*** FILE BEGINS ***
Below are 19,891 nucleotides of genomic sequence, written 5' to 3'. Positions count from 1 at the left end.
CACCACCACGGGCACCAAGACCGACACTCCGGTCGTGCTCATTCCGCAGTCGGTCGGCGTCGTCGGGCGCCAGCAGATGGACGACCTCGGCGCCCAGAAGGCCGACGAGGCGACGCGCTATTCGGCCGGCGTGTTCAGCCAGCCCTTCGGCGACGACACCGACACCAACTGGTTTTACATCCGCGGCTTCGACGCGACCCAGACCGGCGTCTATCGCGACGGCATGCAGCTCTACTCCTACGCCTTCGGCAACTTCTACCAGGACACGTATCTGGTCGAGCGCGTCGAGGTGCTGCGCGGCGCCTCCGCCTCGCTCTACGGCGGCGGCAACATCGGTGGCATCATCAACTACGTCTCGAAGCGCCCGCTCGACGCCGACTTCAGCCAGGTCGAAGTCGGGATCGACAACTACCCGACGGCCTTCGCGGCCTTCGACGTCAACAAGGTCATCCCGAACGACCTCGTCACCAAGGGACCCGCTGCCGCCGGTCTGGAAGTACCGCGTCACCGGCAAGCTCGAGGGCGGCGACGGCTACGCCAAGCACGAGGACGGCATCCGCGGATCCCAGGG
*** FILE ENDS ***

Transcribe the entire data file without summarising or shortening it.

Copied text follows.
Below are 19,891 nucleotides of genomic sequence, written 5' to 3'. Positions count from 1 at the left end.
CACCACCACGGGCACCAAGACCGACACTCCGGTCGTGCTCATTCCGCAGTCGGTCGGCGTCGTCGGGCGCCAGCAGATGGACGACCTCGGCGCCCAGAAGGCCGACGAGGCGACGCGCTATTCGGCCGGCGTGTTCAGCCAGCCCTTCGGCGACGACACCGACACCAACTGGTTTTACATCCGCGGCTTCGACGCGACCCAGACCGGCGTCTATCGCGACGGCATGCAGCTCTACTCCTACGCCTTCGGCAACTTCTACCAGGACACGTATCTGGTCGAGCGCGTCGAGGTGCTGCGCGGCGCCTCCGCCTCGCTCTACGGCGGCGGCAACATCGGTGGCATCATCAACTACGTCTCGAAGCGCCCGCTCGACGCCGACTTCAGCCAGGTCGAAGTCGGGATCGACAACTACCCGACGGCCTTCGCGGCCTTCGACGTCAACAAGGTCATCCCGAACGACCTCGTCACCAAGGGACCCGCTGCCGCCGGTCTGGAAGTACCGCGTCACCGGCAAGCTCGAGGGCGGCGACGGCTACGCCAAGCACGAGGACGGCATCCGCGGATCCCAGGG